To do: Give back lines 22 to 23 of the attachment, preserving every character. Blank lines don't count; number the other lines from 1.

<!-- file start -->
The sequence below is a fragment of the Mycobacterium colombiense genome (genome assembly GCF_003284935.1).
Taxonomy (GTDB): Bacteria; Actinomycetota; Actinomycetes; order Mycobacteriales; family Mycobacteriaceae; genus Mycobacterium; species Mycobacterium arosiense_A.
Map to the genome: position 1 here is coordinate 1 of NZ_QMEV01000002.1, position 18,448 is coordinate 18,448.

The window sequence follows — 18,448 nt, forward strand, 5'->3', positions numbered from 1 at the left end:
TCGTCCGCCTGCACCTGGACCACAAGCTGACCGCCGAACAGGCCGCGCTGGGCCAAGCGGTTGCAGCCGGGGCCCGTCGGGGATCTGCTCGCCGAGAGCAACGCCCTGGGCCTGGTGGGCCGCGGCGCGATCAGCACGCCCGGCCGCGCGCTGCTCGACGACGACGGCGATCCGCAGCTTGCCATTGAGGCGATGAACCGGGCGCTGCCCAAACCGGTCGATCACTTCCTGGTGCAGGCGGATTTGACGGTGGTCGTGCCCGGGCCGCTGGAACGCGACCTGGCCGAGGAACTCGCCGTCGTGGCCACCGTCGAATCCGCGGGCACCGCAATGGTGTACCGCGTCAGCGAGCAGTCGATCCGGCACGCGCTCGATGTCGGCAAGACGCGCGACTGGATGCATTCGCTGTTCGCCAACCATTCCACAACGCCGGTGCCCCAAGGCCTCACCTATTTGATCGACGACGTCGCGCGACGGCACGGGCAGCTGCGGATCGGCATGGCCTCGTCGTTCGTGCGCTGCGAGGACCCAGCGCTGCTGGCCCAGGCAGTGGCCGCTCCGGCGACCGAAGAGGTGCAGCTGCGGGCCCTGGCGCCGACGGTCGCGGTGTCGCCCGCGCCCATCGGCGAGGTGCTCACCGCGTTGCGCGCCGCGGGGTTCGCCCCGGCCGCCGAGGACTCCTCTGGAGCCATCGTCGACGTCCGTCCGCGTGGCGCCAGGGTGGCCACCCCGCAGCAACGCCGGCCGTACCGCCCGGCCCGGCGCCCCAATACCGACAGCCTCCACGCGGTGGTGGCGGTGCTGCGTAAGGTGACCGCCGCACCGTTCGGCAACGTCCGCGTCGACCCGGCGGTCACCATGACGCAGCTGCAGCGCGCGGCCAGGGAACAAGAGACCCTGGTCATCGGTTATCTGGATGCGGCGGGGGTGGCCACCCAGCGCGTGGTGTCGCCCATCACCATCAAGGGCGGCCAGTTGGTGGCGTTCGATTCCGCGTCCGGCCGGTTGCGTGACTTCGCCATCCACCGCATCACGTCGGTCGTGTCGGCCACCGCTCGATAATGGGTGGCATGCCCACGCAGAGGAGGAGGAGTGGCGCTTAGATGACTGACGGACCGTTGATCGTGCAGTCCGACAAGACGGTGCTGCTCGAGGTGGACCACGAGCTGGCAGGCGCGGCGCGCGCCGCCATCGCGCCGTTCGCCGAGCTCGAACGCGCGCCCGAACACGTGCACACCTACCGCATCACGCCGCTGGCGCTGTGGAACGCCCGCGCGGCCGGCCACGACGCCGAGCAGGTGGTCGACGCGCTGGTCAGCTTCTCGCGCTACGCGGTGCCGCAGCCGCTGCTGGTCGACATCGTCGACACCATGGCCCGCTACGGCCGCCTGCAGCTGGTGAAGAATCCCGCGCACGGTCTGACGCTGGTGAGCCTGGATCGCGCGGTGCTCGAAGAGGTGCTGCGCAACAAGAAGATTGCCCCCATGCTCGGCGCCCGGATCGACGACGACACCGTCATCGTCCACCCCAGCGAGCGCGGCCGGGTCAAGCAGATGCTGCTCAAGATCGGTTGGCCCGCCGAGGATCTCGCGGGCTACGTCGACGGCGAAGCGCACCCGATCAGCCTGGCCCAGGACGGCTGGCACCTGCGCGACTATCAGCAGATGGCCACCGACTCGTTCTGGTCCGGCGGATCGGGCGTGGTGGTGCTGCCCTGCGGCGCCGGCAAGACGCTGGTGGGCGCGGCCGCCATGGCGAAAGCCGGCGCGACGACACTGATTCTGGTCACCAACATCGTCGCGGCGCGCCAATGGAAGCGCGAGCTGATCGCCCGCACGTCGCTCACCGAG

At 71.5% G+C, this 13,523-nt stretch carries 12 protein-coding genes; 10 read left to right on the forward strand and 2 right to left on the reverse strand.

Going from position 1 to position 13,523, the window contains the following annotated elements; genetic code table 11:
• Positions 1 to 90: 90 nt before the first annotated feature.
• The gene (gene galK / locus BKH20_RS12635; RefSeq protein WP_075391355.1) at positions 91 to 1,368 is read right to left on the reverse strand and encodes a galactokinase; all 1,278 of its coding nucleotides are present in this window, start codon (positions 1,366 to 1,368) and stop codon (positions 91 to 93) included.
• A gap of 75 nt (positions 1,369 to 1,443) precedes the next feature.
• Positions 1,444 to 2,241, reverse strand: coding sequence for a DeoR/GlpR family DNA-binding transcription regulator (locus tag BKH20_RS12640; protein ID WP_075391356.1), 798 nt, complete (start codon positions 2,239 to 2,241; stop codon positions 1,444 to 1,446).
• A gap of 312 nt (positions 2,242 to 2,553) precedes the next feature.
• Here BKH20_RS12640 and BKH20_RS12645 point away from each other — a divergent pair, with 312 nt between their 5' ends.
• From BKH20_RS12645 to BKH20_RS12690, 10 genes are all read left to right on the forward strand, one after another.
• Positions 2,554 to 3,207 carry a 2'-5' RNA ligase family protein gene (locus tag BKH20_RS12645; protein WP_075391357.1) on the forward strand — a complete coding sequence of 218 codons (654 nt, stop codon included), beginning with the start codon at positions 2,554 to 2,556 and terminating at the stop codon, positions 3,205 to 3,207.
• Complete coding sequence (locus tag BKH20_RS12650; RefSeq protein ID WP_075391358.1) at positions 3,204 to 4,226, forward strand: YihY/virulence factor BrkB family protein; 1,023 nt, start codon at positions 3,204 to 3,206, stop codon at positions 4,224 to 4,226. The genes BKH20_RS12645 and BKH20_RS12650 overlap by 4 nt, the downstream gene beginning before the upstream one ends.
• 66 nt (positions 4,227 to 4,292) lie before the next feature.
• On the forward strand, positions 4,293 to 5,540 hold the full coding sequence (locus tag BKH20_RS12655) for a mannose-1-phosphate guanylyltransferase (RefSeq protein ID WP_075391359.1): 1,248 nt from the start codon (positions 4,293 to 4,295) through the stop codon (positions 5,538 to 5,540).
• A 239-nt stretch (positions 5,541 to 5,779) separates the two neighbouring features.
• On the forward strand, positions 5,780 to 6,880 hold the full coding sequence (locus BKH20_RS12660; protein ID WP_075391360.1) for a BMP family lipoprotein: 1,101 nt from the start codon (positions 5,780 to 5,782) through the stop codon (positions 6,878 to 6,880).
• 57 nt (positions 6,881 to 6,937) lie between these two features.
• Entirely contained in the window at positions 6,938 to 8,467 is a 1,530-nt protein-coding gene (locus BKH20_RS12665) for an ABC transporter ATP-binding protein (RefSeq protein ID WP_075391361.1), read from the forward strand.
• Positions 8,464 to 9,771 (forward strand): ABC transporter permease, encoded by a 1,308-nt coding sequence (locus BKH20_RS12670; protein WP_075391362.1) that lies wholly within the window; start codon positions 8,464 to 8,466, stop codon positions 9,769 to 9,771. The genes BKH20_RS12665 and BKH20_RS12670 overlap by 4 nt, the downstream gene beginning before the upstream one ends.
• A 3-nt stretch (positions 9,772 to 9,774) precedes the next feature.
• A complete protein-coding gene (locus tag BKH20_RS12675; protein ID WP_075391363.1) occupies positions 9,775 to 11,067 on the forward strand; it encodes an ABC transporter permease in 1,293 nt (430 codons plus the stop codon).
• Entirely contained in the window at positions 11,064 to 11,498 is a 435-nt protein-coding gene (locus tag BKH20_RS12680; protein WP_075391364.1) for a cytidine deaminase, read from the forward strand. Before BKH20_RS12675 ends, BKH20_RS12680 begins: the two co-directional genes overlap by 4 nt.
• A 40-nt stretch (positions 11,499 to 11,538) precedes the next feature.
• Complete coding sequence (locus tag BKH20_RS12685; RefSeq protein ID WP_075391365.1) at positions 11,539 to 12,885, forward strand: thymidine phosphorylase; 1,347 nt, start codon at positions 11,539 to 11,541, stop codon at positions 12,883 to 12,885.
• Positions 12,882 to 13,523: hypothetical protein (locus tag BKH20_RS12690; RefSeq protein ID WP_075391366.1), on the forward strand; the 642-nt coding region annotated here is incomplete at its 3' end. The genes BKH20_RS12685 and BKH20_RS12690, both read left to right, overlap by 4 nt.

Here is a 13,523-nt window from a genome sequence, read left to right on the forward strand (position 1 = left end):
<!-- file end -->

• Entirely contained in the window at positions 6,938 to 8,467 is a 1,530-nt protein-coding gene (locus BKH20_RS12665) for an ABC transporter ATP-binding protein (RefSeq protein ID WP_075391361.1), read from the forward strand.
• Positions 8,464 to 9,771 (forward strand): ABC transporter permease, encoded by a 1,308-nt coding sequence (locus BKH20_RS12670; protein WP_075391362.1) that lies wholly within the window; start codon positions 8,464 to 8,466, stop codon positions 9,769 to 9,771. The genes BKH20_RS12665 and BKH20_RS12670 overlap by 4 nt, the downstream gene beginning before the upstream one ends.